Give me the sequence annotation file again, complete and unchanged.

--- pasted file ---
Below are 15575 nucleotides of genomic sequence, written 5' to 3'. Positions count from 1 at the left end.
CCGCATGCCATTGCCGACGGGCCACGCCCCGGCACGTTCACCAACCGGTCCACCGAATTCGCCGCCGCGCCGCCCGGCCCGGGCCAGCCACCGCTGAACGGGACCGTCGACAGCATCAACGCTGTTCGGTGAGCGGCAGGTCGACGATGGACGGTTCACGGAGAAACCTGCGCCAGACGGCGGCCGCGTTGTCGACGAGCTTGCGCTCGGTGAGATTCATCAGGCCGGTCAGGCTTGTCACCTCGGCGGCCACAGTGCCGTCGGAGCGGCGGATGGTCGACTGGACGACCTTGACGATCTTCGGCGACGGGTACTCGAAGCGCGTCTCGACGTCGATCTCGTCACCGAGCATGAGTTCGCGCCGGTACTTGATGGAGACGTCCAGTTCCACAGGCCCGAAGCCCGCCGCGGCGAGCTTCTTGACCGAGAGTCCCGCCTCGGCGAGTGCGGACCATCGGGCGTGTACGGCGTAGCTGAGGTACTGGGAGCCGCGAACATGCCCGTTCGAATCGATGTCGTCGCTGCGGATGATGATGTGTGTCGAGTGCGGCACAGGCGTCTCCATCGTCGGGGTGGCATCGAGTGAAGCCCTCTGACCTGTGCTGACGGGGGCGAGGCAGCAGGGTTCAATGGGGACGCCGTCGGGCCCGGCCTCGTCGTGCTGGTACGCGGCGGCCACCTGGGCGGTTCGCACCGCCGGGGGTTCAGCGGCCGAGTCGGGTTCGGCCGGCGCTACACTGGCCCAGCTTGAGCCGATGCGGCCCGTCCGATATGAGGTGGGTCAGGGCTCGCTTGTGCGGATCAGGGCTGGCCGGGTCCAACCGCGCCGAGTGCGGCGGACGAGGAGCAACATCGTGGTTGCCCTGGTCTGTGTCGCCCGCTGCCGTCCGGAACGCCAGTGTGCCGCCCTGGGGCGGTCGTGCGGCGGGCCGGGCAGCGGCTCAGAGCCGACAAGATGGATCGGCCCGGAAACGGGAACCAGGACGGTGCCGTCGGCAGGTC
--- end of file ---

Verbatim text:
Below are 15575 nucleotides of genomic sequence, written 5' to 3'. Positions count from 1 at the left end.
CCGCATGCCATTGCCGACGGGCCACGCCCCGGCACGTTCACCAACCGGTCCACCGAATTCGCCGCCGCGCCGCCCGGCCCGGGCCAGCCACCGCTGAACGGGACCGTCGACAGCATCAACGCTGTTCGGTGAGCGGCAGGTCGACGATGGACGGTTCACGGAGAAACCTGCGCCAGACGGCGGCCGCGTTGTCGACGAGCTTGCGCTCGGTGAGATTCATCAGGCCGGTCAGGCTTGTCACCTCGGCGGCCACAGTGCCGTCGGAGCGGCGGATGGTCGACTGGACGACCTTGACGATCTTCGGCGACGGGTACTCGAAGCGCGTCTCGACGTCGATCTCGTCACCGAGCATGAGTTCGCGCCGGTACTTGATGGAGACGTCCAGTTCCACAGGCCCGAAGCCCGCCGCGGCGAGCTTCTTGACCGAGAGTCCCGCCTCGGCGAGTGCGGACCATCGGGCGTGTACGGCGTAGCTGAGGTACTGGGAGCCGCGAACATGCCCGTTCGAATCGATGTCGTCGCTGCGGATGATGATGTGTGTCGAGTGCGGCACAGGCGTCTCCATCGTCGGGGTGGCATCGAGTGAAGCCCTCTGACCTGTGCTGACGGGGGCGAGGCAGCAGGGTTCAATGGGGACGCCGTCGGGCCCGGCCTCGTCGTGCTGGTACGCGGCGGCCACCTGGGCGGTTCGCACCGCCGGGGGTTCAGCGGCCGAGTCGGGTTCGGCCGGCGCTACACTGGCCCAGCTTGAGCCGATGCGGCCCGTCCGATATGAGGTGGGTCAGGGCTCGCTTGTGCGGATCAGGGCTGGCCGGGTCCAACCGCGCCGAGTGCGGCGGACGAGGAGCAACATCGTGGTTGCCCTGGTCTGTGTCGCCCGCTGCCGTCCGGAACGCCAGTGTGCCGCCCTGGGGCGGTCGTGCGGCGGGCCGGGCAGCGGCTCAGAGCCGACAAGATGGATCGGCCCGGAAACGGGAACCAGGACGGTGCCGTCGGCAGGTC